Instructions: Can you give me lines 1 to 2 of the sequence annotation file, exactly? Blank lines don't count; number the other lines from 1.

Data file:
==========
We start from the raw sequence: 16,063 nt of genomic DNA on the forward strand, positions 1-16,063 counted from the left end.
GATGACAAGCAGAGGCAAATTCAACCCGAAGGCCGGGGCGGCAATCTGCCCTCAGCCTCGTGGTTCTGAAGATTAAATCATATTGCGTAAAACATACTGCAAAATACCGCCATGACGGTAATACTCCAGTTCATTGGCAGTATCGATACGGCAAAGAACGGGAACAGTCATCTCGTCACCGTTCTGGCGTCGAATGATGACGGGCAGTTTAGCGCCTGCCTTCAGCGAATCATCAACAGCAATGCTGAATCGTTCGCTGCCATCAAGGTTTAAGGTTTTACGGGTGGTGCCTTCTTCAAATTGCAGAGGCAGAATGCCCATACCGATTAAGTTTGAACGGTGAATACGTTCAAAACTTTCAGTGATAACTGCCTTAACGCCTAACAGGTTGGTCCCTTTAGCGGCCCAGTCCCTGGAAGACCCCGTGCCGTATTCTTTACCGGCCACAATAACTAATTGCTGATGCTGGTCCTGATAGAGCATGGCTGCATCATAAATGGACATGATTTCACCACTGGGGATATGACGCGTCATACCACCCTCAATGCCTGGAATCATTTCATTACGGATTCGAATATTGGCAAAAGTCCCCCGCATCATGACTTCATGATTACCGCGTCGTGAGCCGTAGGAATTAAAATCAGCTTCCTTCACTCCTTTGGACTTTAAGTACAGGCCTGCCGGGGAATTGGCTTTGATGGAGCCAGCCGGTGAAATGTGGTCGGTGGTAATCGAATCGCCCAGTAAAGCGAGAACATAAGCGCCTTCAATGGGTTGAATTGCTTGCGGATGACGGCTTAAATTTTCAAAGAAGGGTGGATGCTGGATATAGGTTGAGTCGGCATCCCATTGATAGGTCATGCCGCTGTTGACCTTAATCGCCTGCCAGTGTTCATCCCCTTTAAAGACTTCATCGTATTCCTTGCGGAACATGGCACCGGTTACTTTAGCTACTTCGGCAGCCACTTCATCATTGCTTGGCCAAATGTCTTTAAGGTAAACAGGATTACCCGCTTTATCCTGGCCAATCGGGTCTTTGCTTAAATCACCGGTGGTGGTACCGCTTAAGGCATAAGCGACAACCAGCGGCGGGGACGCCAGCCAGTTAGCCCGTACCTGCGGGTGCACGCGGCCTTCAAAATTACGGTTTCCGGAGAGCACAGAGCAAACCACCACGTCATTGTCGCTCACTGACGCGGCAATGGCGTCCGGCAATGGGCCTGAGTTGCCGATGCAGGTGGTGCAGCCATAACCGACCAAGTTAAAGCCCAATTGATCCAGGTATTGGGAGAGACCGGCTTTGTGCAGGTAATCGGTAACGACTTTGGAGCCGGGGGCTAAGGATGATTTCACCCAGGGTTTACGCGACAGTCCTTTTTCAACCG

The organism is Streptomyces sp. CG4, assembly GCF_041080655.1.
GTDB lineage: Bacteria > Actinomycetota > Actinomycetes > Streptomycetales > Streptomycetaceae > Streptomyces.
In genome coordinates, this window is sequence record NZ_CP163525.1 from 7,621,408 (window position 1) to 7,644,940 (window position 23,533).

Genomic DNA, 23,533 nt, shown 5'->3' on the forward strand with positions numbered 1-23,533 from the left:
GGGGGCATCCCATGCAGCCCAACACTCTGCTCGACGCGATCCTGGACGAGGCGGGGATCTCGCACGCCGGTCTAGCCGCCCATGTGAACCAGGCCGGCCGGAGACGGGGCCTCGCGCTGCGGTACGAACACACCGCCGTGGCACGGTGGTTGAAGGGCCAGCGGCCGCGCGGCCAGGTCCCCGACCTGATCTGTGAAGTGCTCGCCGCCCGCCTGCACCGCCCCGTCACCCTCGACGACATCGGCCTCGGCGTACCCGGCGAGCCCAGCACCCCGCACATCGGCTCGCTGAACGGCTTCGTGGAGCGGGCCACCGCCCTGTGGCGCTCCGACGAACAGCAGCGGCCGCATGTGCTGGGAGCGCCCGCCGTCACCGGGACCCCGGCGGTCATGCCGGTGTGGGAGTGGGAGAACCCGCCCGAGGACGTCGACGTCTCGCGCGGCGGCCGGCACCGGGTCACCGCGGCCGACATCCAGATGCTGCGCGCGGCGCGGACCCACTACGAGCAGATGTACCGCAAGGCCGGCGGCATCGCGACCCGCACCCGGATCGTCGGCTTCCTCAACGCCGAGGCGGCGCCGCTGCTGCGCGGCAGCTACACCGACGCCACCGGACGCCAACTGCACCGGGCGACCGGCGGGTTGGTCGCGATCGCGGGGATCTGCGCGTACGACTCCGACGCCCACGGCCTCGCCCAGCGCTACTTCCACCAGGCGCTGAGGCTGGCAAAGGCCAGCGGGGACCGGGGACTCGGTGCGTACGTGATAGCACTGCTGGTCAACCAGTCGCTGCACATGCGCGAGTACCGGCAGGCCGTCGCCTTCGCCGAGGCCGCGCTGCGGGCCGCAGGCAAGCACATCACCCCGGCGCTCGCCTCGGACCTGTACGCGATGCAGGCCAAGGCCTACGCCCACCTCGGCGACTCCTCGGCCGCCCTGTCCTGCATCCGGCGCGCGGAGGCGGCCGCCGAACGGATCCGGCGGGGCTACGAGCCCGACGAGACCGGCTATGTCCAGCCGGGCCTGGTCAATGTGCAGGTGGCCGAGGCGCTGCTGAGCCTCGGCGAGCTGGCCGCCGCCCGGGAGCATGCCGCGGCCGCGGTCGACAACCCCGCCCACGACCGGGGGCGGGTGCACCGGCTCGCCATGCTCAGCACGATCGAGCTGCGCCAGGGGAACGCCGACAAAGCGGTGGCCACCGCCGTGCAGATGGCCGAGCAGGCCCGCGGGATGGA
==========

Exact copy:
We start from the raw sequence: 16,063 nt of genomic DNA on the forward strand, positions 1-16,063 counted from the left end.
GATGACAAGCAGAGGCAAATTCAACCCGAAGGCCGGGGCGGCAATCTGCCCTCAGCCTCGTGGTTCTGAAGATTAAATCATATTGCGTAAAACATACTGCAAAATACCGCCATGACGGTAATACTCCAGTTCATTGGCAGTATCGATACGGCAAAGAACGGGAACAGTCATCTCGTCACCGTTCTGGCGTCGAATGATGACGGGCAGTTTAGCGCCTGCCTTCAGCGAATCATCAACAGCAATGCTGAATCGTTCGCTGCCATCAAGGTTTAAGGTTTTACGGGTGGTGCCTTCTTCAAATTGCAGAGGCAGAATGCCCATACCGATTAAGTTTGAACGGTGAATACGTTCAAAACTTTCAGTGATAACTGCCTTAACGCCTAACAGGTTGGTCCCTTTAGCGGCCCAGTCCCTGGAAGACCCCGTGCCGTATTCTTTACCGGCCACAATAACTAATTGCTGATGCTGGTCCTGATAGAGCATGGCTGCATCATAAATGGACATGATTTCACCACTGGGGATATGACGCGTCATACCACCCTCAATGCCTGGAATCATTTCATTACGGATTCGAATATTGGCAAAAGTCCCCCGCATCATGACTTCATGATTACCGCGTCGTGAGCCGTAGGAATTAAAATCAGCTTCCTTCACTCCTTTGGACTTTAAGTACAGGCCTGCCGGGGAATTGGCTTTGATGGAGCCAGCCGGTGAAATGTGGTCGGTGGTAATCGAATCGCCCAGTAAAGCGAGAACATAAGCGCCTTCAATGGGTTGAATTGCTTGCGGATGACGGCTTAAATTTTCAAAGAAGGGTGGATGCTGGATATAGGTTGAGTCGGCATCCCATTGATAGGTCATGCCGCTGTTGACCTTAATCGCCTGCCAGTGTTCATCCCCTTTAAAGACTTCATCGTATTCCTTGCGGAACATGGCACCGGTTACTTTAGCTACTTCGGCAGCCACTTCATCATTGCTTGGCCAAATGTCTTTAAGGTAAACAGGATTACCCGCTTTATCCTGGCCAATCGGGTCTTTGCTTAAATCACCGGTGGTGGTACCGCTTAAGGCATAAGCGACAACCAGCGGCGGGGACGCCAGCCAGTTAGCCCGTACCTGCGGGTGCACGCGGCCTTCAAAATTACGGTTTCCGGAGAGCACAGAGCAAACCACCACGTCATTGTCGCTCACTGACGCGGCAATGGCGTCCGGCAATGGGCCTGAGTTGCCGATGCAGGTGGTGCAGCCATAACCGACCAAGTTAAAGCCCAATTGATCCAGGTATTGGGAGAGACCGGCTTTGTGCAGGTAATCGGTAACGACTTTGGAGCCGGGGGCTAAGGATGATTTCACCCAGGGTTTACGCGACAGTCCTTTTTCAACCG